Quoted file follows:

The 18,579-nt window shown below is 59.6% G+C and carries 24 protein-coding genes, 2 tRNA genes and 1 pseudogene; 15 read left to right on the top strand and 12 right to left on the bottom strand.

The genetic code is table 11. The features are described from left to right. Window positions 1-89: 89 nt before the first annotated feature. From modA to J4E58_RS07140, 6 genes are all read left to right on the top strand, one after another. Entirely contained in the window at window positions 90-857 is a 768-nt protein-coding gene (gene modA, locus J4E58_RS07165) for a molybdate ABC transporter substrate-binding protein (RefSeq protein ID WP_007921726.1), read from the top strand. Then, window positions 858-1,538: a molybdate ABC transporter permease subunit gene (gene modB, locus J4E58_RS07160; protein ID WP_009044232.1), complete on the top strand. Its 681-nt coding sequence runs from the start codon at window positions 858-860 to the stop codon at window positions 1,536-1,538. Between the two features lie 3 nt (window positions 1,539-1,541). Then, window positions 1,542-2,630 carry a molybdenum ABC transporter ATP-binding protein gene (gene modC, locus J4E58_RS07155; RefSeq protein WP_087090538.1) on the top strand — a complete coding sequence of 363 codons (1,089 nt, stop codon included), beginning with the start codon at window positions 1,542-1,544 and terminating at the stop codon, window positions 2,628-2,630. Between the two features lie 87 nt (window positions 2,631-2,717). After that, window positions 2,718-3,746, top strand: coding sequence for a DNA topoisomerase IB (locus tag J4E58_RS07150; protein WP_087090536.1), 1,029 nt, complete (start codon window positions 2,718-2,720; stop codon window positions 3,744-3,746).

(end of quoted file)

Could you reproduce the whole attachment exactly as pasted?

The 18,579-nt window shown below is 59.6% G+C and carries 24 protein-coding genes, 2 tRNA genes and 1 pseudogene; 15 read left to right on the top strand and 12 right to left on the bottom strand.

The genetic code is table 11. The features are described from left to right. Window positions 1-89: 89 nt before the first annotated feature. From modA to J4E58_RS07140, 6 genes are all read left to right on the top strand, one after another. Entirely contained in the window at window positions 90-857 is a 768-nt protein-coding gene (gene modA, locus J4E58_RS07165) for a molybdate ABC transporter substrate-binding protein (RefSeq protein ID WP_007921726.1), read from the top strand. Then, window positions 858-1,538: a molybdate ABC transporter permease subunit gene (gene modB, locus J4E58_RS07160; protein ID WP_009044232.1), complete on the top strand. Its 681-nt coding sequence runs from the start codon at window positions 858-860 to the stop codon at window positions 1,536-1,538. Between the two features lie 3 nt (window positions 1,539-1,541). Then, window positions 1,542-2,630 carry a molybdenum ABC transporter ATP-binding protein gene (gene modC, locus J4E58_RS07155; RefSeq protein WP_087090538.1) on the top strand — a complete coding sequence of 363 codons (1,089 nt, stop codon included), beginning with the start codon at window positions 1,542-1,544 and terminating at the stop codon, window positions 2,628-2,630. Between the two features lie 87 nt (window positions 2,631-2,717). After that, window positions 2,718-3,746, top strand: coding sequence for a DNA topoisomerase IB (locus tag J4E58_RS07150; protein WP_087090536.1), 1,029 nt, complete (start codon window positions 2,718-2,720; stop codon window positions 3,744-3,746).